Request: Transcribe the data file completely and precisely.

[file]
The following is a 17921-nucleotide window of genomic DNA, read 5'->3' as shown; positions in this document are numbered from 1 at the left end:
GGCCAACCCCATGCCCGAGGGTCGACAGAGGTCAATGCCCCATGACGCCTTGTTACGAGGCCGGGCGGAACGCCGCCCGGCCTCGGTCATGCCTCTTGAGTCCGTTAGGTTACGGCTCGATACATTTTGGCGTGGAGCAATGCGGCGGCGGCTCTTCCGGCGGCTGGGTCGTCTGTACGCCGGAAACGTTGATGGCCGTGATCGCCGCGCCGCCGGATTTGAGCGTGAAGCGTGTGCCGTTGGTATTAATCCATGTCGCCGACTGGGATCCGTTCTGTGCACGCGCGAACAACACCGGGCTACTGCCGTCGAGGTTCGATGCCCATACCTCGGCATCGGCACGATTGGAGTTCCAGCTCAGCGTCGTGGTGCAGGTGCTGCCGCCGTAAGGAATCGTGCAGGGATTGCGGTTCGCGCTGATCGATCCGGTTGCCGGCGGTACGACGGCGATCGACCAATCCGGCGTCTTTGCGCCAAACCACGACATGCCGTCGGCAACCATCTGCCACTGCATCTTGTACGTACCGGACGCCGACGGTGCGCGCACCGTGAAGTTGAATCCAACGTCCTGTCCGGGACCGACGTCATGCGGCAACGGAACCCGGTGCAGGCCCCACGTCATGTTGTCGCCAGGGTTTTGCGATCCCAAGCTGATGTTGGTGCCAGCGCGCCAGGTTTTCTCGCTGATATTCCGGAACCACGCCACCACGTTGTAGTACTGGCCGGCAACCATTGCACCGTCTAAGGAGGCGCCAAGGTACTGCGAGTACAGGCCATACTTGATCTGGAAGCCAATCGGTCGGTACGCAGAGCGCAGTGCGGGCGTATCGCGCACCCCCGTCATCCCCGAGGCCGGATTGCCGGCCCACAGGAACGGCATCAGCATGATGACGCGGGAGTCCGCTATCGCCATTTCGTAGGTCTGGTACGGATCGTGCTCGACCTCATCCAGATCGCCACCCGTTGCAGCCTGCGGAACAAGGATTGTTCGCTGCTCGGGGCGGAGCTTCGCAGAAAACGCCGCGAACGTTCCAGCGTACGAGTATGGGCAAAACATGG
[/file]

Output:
The following is a 17921-nucleotide window of genomic DNA, read 5'->3' as shown; positions in this document are numbered from 1 at the left end:
GGCCAACCCCATGCCCGAGGGTCGACAGAGGTCAATGCCCCATGACGCCTTGTTACGAGGCCGGGCGGAACGCCGCCCGGCCTCGGTCATGCCTCTTGAGTCCGTTAGGTTACGGCTCGATACATTTTGGCGTGGAGCAATGCGGCGGCGGCTCTTCCGGCGGCTGGGTCGTCTGTACGCCGGAAACGTTGATGGCCGTGATCGCCGCGCCGCCGGATTTGAGCGTGAAGCGTGTGCCGTTGGTATTAATCCATGTCGCCGACTGGGATCCGTTCTGTGCACGCGCGAACAACACCGGGCTACTGCCGTCGAGGTTCGATGCCCATACCTCGGCATCGGCACGATTGGAGTTCCAGCTCAGCGTCGTGGTGCAGGTGCTGCCGCCGTAAGGAATCGTGCAGGGATTGCGGTTCGCGCTGATCGATCCGGTTGCCGGCGGTACGACGGCGATCGACCAATCCGGCGTCTTTGCGCCAAACCACGACATGCCGTCGGCAACCATCTGCCACTGCATCTTGTACGTACCGGACGCCGACGGTGCGCGCACCGTGAAGTTGAATCCAACGTCCTGTCCGGGACCGACGTCATGCGGCAACGGAACCCGGTGCAGGCCCCACGTCATGTTGTCGCCAGGGTTTTGCGATCCCAAGCTGATGTTGGTGCCAGCGCGCCAGGTTTTCTCGCTGATATTCCGGAACCACGCCACCACGTTGTAGTACTGGCCGGCAACCATTGCACCGTCTAAGGAGGCGCCAAGGTACTGCGAGTACAGGCCATACTTGATCTGGAAGCCAATCGGTCGGTACGCAGAGCGCAGTGCGGGCGTATCGCGCACCCCCGTCATCCCCGAGGCCGGATTGCCGGCCCACAGGAACGGCATCAGCATGATGACGCGGGAGTCCGCTATCGCCATTTCGTAGGTCTGGTACGGATCGTGCTCGACCTCATCCAGATCGCCACCCGTTGCAGCCTGCGGAACAAGGATTGTTCGCTGCTCGGGGCGGAGCTTCGCAGAAAACGCCGCGAACGTTCCAGCGTACGAGTATGGGCAAAACATGG